So, we spent a little bit of time talking about the two great city-states of the time, Athens and Sparta. We learned that Sparta was a difficult place to live and that people there proudly shunned all of life's luxuries (the term spartan originates from this culture of belief). The kids were amazed that boys were removed from their homes at the tender age of 7....with a cloak and nothing more, relying on their wits to steal food and clothing to survive. Girls were not soldiers but were taught how to read and write and could participate in sports. Women were often left in charge of their homes as men were off fighting wars -- and even when they weren't at war, they lived in military barracks -- so they needed skills necessary to protect themselves and their property.

Children in Athens had a far more peaceful existence. A boy's education began around the age of 5 and they were given a classical education. Girls were not educated unless their fathers hired a private tutor for them; instead, they were taught domestic arts such as spinning and weaving. They were not allowed to participate in sports and, as women, were married off to a man of their father's choosing and became that man's property. They could not vote and could not own property (unless their father had no son, at which point property could pass to a woman and her husband).

We talked about food, too -- the kids were fascinated with the Spartan's food of choice: Spartan broth which consisted of pork, salt, vinegar and...gulp!....blood. The Athenians embraced all manner of foods, as well as other luxuries such as theater, poetry, etc.

There were a lot of questions and we barely scratched the surface! After our discussion, the kids each chose a city-state to create a travel brochure for. They set right to work.

I was surprised that they each chose a different city-state. As luck usually has it, if you have two choices and two kids, they both pick the same thing. Not this time!

They each gave presentations about their destination of choice. Nick liked Athens because he didn't have to leave home and could eat good food. Hayley chose Sparta because, despite their horrible diet, girls were given more choices (and the fact that they were educated in gymnastics was a huge draw!)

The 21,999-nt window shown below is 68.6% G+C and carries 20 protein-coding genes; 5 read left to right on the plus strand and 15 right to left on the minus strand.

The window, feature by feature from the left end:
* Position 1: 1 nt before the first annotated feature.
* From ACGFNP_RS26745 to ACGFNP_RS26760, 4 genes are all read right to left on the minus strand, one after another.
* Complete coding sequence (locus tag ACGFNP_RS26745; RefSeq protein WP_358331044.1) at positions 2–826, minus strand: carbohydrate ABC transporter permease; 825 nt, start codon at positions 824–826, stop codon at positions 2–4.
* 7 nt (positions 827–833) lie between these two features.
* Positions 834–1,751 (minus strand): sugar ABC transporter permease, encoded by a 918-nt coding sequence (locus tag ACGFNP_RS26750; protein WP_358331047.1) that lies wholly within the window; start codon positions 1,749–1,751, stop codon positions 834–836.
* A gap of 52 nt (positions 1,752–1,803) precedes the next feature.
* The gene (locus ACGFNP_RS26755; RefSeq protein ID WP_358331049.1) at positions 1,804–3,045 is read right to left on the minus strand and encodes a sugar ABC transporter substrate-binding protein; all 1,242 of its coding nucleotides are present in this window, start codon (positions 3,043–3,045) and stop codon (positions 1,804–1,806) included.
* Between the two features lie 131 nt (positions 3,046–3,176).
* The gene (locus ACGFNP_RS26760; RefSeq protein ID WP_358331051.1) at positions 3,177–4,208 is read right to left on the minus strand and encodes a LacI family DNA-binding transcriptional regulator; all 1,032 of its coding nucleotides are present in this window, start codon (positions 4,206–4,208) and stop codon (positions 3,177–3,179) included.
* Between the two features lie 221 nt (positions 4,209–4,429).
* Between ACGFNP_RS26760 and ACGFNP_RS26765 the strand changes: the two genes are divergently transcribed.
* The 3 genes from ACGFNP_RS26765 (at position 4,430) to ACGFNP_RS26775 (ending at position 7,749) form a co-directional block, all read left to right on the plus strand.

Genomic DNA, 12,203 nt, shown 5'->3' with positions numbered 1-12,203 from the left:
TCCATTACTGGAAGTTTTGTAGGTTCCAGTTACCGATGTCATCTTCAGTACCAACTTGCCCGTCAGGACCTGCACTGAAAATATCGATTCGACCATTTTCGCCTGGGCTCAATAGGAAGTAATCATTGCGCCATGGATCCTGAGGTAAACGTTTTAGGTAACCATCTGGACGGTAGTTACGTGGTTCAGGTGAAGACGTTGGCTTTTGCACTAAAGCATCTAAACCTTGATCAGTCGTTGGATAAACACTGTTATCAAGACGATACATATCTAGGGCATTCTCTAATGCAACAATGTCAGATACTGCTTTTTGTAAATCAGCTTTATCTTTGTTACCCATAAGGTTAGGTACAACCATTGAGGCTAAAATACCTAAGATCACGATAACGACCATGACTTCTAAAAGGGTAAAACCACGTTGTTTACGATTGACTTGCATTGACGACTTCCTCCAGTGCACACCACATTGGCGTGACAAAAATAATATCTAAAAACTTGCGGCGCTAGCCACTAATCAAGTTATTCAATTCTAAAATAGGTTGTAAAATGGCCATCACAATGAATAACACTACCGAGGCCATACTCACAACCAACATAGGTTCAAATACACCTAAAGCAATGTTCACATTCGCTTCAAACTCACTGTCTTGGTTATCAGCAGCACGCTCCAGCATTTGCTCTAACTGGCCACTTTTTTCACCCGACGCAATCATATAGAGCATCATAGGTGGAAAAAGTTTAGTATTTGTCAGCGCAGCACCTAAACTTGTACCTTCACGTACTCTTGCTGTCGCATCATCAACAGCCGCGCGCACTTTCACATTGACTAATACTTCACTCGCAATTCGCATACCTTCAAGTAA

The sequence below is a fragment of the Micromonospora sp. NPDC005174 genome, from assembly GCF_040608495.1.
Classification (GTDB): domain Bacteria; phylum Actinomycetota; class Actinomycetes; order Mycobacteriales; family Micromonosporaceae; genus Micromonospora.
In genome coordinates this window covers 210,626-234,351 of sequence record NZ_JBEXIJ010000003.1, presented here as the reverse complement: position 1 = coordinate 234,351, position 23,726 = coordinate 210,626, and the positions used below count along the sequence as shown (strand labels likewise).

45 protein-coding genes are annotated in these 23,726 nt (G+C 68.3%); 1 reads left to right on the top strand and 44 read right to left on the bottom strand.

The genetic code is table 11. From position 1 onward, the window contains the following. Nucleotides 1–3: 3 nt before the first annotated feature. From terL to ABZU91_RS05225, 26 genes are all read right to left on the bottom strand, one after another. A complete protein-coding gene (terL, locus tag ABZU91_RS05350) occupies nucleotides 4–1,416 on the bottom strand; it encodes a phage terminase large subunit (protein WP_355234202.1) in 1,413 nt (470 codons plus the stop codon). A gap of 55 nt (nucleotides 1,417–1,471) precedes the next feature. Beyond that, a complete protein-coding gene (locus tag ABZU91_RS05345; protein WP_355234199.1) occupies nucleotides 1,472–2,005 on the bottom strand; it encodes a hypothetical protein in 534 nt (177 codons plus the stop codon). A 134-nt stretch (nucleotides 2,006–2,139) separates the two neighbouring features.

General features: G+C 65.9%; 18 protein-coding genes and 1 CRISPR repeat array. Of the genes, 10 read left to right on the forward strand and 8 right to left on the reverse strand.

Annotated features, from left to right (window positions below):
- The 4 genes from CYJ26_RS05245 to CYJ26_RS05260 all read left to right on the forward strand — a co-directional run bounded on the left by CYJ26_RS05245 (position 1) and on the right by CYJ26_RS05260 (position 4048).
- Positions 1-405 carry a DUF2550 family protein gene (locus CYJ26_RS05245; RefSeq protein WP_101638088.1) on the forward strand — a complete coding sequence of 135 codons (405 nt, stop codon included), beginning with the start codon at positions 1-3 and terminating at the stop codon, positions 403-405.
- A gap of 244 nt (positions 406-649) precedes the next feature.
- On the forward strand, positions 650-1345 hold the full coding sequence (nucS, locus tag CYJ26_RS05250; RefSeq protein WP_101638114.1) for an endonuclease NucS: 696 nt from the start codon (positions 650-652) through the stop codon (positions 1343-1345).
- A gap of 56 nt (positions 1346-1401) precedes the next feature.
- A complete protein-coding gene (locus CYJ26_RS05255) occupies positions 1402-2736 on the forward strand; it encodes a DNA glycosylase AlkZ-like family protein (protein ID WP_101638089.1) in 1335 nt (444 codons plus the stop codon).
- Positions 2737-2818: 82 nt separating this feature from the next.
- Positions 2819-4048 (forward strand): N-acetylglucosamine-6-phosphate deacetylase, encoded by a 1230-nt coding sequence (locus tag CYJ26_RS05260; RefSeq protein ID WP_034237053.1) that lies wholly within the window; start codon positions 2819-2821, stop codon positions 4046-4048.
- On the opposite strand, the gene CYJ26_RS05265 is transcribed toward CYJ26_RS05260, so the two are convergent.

This website has a lot of useful information about the city-states of Athens and Sparta.

Breakfast Bags

We thought this was a great, easy opportunity for kids to get involved in a community service project. The Ronald McDonald house in Minneapolis collects donations of breakfast bags for families living at the house. Oftentimes, parents are in a hurry to return to the hospital and don't make time to fix breakfast in the RMH kitchen. Breakfast bags can be donated and can contain something as simple as a granola bar.

After talking about the many services the Ronald McDonald house provides and sharing different scenarios of people who might utilize the services of RMH (i.e. families from far away with no place to stay or money to afford a costly hotel; families with other children who can take advantage of the discounted rooms but also the other services, such as the RMH school, etc.) we broke out the paper lunch sacks and markers and started decorating our bags.

Each kid brought in a couple of dollars worth of portable breakfast foods -- granola bars, Pop Tarts, instant oatmeal cups, fruit cups, etc. -- and after decorating the bags with uplifting drawings and messages, we filled them with the donated goodies.